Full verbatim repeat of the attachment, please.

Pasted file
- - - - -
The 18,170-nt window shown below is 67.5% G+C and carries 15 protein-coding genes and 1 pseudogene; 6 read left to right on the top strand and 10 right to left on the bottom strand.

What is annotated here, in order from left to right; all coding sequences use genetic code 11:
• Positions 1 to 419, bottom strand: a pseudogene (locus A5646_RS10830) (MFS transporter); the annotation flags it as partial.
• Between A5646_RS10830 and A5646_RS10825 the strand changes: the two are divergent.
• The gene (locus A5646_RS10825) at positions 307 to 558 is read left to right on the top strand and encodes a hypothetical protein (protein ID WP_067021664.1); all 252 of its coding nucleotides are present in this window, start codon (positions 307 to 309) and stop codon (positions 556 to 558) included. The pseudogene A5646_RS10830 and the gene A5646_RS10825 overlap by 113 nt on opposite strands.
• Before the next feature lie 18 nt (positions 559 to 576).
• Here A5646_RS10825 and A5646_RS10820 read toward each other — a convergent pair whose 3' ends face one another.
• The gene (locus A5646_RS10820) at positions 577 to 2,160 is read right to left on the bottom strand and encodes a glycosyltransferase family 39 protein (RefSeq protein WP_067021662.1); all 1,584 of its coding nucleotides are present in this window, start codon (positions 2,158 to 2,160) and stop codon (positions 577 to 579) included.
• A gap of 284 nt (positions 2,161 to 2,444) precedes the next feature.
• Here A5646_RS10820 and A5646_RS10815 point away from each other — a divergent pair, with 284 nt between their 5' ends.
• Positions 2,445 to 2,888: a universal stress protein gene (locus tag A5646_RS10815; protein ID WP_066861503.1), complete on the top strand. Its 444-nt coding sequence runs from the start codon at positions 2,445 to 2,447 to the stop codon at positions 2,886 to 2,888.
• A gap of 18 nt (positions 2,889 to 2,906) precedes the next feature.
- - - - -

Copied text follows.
The 18,170-nt window shown below is 67.5% G+C and carries 15 protein-coding genes and 1 pseudogene; 6 read left to right on the top strand and 10 right to left on the bottom strand.

What is annotated here, in order from left to right; all coding sequences use genetic code 11:
• Positions 1 to 419, bottom strand: a pseudogene (locus A5646_RS10830) (MFS transporter); the annotation flags it as partial.
• Between A5646_RS10830 and A5646_RS10825 the strand changes: the two are divergent.
• The gene (locus A5646_RS10825) at positions 307 to 558 is read left to right on the top strand and encodes a hypothetical protein (protein ID WP_067021664.1); all 252 of its coding nucleotides are present in this window, start codon (positions 307 to 309) and stop codon (positions 556 to 558) included. The pseudogene A5646_RS10830 and the gene A5646_RS10825 overlap by 113 nt on opposite strands.
• Before the next feature lie 18 nt (positions 559 to 576).
• Here A5646_RS10825 and A5646_RS10820 read toward each other — a convergent pair whose 3' ends face one another.
• The gene (locus A5646_RS10820) at positions 577 to 2,160 is read right to left on the bottom strand and encodes a glycosyltransferase family 39 protein (RefSeq protein WP_067021662.1); all 1,584 of its coding nucleotides are present in this window, start codon (positions 2,158 to 2,160) and stop codon (positions 577 to 579) included.
• A gap of 284 nt (positions 2,161 to 2,444) precedes the next feature.
• Here A5646_RS10820 and A5646_RS10815 point away from each other — a divergent pair, with 284 nt between their 5' ends.
• Positions 2,445 to 2,888: a universal stress protein gene (locus tag A5646_RS10815; protein ID WP_066861503.1), complete on the top strand. Its 444-nt coding sequence runs from the start codon at positions 2,445 to 2,447 to the stop codon at positions 2,886 to 2,888.
• A gap of 18 nt (positions 2,889 to 2,906) precedes the next feature.